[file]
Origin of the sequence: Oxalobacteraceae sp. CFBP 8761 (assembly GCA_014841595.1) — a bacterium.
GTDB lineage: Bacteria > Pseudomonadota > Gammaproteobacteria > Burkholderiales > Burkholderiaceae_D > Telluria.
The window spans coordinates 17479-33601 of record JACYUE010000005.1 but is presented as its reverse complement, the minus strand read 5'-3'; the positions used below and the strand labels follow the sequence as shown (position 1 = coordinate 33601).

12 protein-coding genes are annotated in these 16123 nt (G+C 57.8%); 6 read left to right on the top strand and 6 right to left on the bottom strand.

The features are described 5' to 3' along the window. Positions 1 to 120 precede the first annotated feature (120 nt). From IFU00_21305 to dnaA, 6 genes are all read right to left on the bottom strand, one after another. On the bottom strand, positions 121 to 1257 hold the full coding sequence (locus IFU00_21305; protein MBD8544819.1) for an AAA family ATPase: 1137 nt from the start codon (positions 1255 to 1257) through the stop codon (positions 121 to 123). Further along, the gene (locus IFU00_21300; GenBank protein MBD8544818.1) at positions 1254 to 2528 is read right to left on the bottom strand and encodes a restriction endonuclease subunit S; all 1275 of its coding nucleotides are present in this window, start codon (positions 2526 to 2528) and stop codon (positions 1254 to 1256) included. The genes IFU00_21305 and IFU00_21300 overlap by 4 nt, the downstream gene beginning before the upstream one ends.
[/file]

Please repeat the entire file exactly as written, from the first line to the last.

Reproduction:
Origin of the sequence: Oxalobacteraceae sp. CFBP 8761 (assembly GCA_014841595.1) — a bacterium.
GTDB lineage: Bacteria > Pseudomonadota > Gammaproteobacteria > Burkholderiales > Burkholderiaceae_D > Telluria.
The window spans coordinates 17479-33601 of record JACYUE010000005.1 but is presented as its reverse complement, the minus strand read 5'-3'; the positions used below and the strand labels follow the sequence as shown (position 1 = coordinate 33601).

12 protein-coding genes are annotated in these 16123 nt (G+C 57.8%); 6 read left to right on the top strand and 6 right to left on the bottom strand.

The features are described 5' to 3' along the window. Positions 1 to 120 precede the first annotated feature (120 nt). From IFU00_21305 to dnaA, 6 genes are all read right to left on the bottom strand, one after another. On the bottom strand, positions 121 to 1257 hold the full coding sequence (locus IFU00_21305; protein MBD8544819.1) for an AAA family ATPase: 1137 nt from the start codon (positions 1255 to 1257) through the stop codon (positions 121 to 123). Further along, the gene (locus IFU00_21300; GenBank protein MBD8544818.1) at positions 1254 to 2528 is read right to left on the bottom strand and encodes a restriction endonuclease subunit S; all 1275 of its coding nucleotides are present in this window, start codon (positions 2526 to 2528) and stop codon (positions 1254 to 1256) included. The genes IFU00_21305 and IFU00_21300 overlap by 4 nt, the downstream gene beginning before the upstream one ends.